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Phoenix Entertainment Partners LLC v. Jorgensen

United States District Court, C.D. Illinois

December 2, 2016



          James E. Shadid Chief United States District Judge.

         This matter is now before the Court on Defendant Jorgensen's Motion to Dismiss Pursuant to Rule 12(b)(6). For the reasons set forth below, the Motion to Dismiss [36] is DENIED.


         Plaintiff, Phoenix Entertainment Partners, LLC (“Phoenix”), brought this action alleging that Defendant Jorgensen infringed its federal trademarks and trade dress, engaged in unfair competition in violation of 15 U.S.C. § 1125 and state common law, and violated the Illinois Deceptive Trade Practices Act, 810 ILCS 510/1. These allegations stem from Jorgensen's providing karaoke services to the other Defendants using files stored on his computer that had been transferred from karaoke tracts originally created by SLEP-TONE and which are marked with the SOUND CHOICE marks. Tracts are transferred from their original CD or MP3 format onto the user's hard drive, a process known as media-shifting. The problem arises when users make more copies of the original tracts than authorized under the Slep-Tone 1:1 ratio media shifting policy. Phoenix is the successor in interest to Slep-Tone Entertainment Corporation, the original owner of the marks and creator of the tracts' distinctive trade dress.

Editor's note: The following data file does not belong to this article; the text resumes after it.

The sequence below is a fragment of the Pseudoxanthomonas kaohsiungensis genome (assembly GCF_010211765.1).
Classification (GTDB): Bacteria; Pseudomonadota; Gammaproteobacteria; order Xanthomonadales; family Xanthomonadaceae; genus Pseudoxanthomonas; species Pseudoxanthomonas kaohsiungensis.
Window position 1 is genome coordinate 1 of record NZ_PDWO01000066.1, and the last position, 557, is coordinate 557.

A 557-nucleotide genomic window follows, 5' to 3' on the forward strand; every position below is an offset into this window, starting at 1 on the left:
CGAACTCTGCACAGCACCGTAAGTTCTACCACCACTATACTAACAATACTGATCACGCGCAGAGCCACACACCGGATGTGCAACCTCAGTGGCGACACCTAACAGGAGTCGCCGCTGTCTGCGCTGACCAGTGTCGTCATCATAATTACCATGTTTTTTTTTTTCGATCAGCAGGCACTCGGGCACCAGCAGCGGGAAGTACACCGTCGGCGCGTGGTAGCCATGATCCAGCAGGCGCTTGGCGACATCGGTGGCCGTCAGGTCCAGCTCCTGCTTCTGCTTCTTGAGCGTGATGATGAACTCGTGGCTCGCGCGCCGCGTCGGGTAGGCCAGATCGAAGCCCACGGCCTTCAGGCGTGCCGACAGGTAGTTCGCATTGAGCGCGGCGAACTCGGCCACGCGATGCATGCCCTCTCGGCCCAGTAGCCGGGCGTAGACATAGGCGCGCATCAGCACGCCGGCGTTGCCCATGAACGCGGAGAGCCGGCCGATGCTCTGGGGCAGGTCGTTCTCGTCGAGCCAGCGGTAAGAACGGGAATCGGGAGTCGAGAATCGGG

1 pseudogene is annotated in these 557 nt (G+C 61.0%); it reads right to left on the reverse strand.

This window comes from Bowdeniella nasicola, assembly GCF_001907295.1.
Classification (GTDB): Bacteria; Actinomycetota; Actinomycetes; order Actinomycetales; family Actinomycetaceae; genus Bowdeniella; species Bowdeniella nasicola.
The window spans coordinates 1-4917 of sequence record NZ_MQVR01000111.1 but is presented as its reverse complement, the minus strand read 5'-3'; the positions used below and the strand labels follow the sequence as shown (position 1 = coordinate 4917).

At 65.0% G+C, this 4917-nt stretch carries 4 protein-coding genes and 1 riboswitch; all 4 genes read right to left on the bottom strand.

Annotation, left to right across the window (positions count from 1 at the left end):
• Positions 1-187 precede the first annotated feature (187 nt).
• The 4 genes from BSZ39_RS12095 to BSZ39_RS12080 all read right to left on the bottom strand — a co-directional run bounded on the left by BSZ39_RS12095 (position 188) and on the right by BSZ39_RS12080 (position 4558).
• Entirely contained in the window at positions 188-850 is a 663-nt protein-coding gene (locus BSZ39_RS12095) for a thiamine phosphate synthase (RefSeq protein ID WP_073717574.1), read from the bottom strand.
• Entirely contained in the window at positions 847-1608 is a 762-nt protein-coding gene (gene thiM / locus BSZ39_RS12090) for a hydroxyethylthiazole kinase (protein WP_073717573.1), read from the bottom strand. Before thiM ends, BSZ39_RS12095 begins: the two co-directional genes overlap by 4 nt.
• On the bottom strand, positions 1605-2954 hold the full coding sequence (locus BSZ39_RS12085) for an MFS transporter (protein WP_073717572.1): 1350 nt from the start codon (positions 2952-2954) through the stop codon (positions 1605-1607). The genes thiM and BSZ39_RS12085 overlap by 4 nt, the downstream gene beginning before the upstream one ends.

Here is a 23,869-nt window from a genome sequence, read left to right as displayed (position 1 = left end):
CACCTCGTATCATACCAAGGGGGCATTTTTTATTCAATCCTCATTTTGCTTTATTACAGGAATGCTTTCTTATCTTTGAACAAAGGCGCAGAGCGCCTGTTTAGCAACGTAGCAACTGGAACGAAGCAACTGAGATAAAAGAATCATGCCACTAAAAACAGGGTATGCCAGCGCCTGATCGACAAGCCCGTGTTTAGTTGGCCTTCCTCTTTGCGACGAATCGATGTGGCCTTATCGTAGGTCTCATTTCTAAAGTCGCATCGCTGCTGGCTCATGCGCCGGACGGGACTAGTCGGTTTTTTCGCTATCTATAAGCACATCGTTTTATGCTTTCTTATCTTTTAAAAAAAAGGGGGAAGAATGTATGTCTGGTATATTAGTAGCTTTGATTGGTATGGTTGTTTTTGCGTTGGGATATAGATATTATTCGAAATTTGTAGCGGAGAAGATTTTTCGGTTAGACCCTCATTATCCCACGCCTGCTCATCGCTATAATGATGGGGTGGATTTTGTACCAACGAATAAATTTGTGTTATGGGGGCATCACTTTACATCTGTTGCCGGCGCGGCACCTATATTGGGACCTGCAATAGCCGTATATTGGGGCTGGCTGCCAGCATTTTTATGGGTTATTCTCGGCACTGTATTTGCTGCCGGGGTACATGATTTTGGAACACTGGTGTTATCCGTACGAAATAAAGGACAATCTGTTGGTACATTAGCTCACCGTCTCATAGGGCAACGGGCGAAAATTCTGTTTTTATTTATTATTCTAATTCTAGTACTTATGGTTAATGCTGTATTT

Defendant Jorgensen has moved to dismiss the Complaint for failure to state a claim upon which relief can be granted, citing Phoenix Entertainment Partners, LLC v. Rumsey, 829 F.3d 817 (7thCir. 2016). Phoenix has filed its response, and this Order follows.


         Courts have traditionally held that a complaint should not be dismissed unless it appears from the pleadings that the plaintiff could prove no set of facts in support of her claim which would entitle her to relief. See Conley v. Gibson, 355 U.S. 41 (1957); Gould v. Artisoft, Inc., 1 F.3d 544, 548 (7thCir. 1993). Rather, a complaint should be construed broadly and liberally in conformity with the mandate in Federal Rules of Civil Procedure 8(f). More recently, the Supreme Court has phrased this standard as requiring a showing sufficient “to raise a right to relief beyond a speculative level.” Bell Atlantic Corp. v. Twombly, 127 S.Ct. 1955, 1965 (2007). Furthermore, the claim for relief must be “plausible on its face.” Id.; Ashcroft v. Iqbal, 129 S.Ct. 1937, 1953 (2009).

         For purposes of a motion to dismiss, the complaint is construed in the light most favorable to the plaintiff; its well-pleaded factual allegations are taken as true, and all reasonably-drawn inferences are drawn in favor of the plaintiff. See Albright v. Oliver, 510 U.S. 266, 268 (1994); Hishon v. King & Spalding, 467 U.S. 69 (1984); Lanigan v. Village of East Hazel Crest, 110 F.3d 467 (7th Cir. 1997); M.C.M. Partners, Inc. V. Andrews-Bartlett & Assoc., Inc., 62 F.3d 967, 969 (7thCir. 1995); Early v. Bankers Life & Cas. Co., 959 F.2d 75 (7th Cir. 1992).